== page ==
Definitive certainty in medicine is not quite as elusive as the holy grail, but almost. The best you can hope for is usually strong hunch worth investigating.

NO affects so much, I suspect it would be difficult to be sure though @alex3619 might have a better idea. But the issue might not only be NO overproduction, but production of ONOO instead of NO.

The two things that told me that blood volume as the issue were: I felt much better if I could drink a full two pints of water swiftly. I felt great when given 1.5litres of saline solution.

The two most common causes of low blood volume if you have not had serious injury are the two anti-urination hormones, one cauess sodium loss, the other potassium loss.
  1. If you are craving salty food and still have low normal or low Sodium that indicates Aldosterone deficiency might be the issue.
  2. If you are craving Potassium Sources such as Potatoes or Bananas and still have low Potassium that could indicate AVP deficiency.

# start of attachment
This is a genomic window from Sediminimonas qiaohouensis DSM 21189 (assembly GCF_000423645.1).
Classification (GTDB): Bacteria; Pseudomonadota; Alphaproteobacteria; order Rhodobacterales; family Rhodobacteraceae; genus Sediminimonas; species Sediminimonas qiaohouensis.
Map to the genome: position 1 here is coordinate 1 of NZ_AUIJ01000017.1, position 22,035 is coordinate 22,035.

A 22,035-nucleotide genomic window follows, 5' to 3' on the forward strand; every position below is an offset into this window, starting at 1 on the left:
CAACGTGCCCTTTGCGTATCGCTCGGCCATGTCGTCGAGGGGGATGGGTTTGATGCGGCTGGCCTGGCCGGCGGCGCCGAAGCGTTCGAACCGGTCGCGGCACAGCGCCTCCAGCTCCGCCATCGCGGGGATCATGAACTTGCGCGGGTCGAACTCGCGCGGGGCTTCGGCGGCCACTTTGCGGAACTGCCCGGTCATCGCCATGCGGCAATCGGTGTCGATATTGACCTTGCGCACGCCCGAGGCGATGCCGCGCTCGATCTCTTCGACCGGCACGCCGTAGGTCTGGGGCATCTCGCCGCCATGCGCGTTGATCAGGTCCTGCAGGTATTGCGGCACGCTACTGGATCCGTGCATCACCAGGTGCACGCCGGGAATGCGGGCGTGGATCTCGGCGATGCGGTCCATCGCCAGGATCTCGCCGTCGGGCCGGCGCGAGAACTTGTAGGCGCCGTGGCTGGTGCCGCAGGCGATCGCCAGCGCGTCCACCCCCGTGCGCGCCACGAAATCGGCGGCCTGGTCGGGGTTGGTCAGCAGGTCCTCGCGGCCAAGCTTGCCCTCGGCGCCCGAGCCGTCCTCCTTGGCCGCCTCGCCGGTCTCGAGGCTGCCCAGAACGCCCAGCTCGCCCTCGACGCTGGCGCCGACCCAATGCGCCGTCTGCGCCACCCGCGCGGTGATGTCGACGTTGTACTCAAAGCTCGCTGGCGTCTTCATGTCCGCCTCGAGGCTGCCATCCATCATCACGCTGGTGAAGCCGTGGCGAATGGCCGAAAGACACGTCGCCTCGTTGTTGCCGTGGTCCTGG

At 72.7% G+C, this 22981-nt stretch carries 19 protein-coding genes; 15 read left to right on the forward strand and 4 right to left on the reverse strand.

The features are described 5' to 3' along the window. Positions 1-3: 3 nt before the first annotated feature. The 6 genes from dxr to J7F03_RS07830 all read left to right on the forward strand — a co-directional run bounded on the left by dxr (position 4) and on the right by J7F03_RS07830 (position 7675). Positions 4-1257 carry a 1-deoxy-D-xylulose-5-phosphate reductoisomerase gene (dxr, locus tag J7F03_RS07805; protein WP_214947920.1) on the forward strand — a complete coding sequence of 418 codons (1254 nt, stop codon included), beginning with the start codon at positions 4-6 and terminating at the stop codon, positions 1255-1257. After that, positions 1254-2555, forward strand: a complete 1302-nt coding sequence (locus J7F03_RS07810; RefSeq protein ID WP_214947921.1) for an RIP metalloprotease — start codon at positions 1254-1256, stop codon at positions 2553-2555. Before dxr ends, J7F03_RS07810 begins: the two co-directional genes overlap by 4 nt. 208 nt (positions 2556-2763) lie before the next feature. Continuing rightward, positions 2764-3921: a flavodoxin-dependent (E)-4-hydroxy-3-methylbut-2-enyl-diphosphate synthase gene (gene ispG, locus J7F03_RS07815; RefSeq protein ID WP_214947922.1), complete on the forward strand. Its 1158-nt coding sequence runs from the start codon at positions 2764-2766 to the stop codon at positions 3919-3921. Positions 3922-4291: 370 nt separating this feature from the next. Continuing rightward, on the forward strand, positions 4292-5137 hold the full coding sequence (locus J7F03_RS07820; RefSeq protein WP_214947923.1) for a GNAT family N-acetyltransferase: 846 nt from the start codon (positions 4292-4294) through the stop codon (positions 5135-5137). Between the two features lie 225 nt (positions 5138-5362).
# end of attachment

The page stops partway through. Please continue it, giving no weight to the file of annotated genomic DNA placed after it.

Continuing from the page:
The two hormones themselves can be tested for but GPs are not fond of doing the tests, they prefer the cheaper serum electrolytes which we often mess up the results of by compensating with diet.
 
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http://townsendletter.com/FebMarch2010/cureNO0210.html

Table 1: Agents with Favorable Response in Clinical Trials Predicted to Lower Aspects of the NO/ONOO− Cycle.

Agent(s) Probable Mechanism Comments


flavonoids, ecklonia cava extract, algal supplements

chain breaking and other antioxidant activity

Some may act as peroxynitrite scavengers.

NMDA antagonists, other agents that indirectly lower NMDA activity; magnesium

All act to lower excessive NMDA activity


acetyl carnitine/carnitine, coenzyme Q10, low hyperbaric or normobaric oxygen

Improved mitochondrial function

Oxygen must be used with caution, particularly in severe cases of CFS/ME

hydroxocobalamin form of vitamin B12

Reduced in vivo to a form that is a potent nitric oxide scavenger.

Higher dosage (i.e., 5 to 10 mg) needed than is needed to treat a B12 deficiency; Typically used via IM injection, as an inhalant, or via nasal spray to obtain high blood levels; oral or sublingual should be useful but are clearly suboptimal because of limited absorption.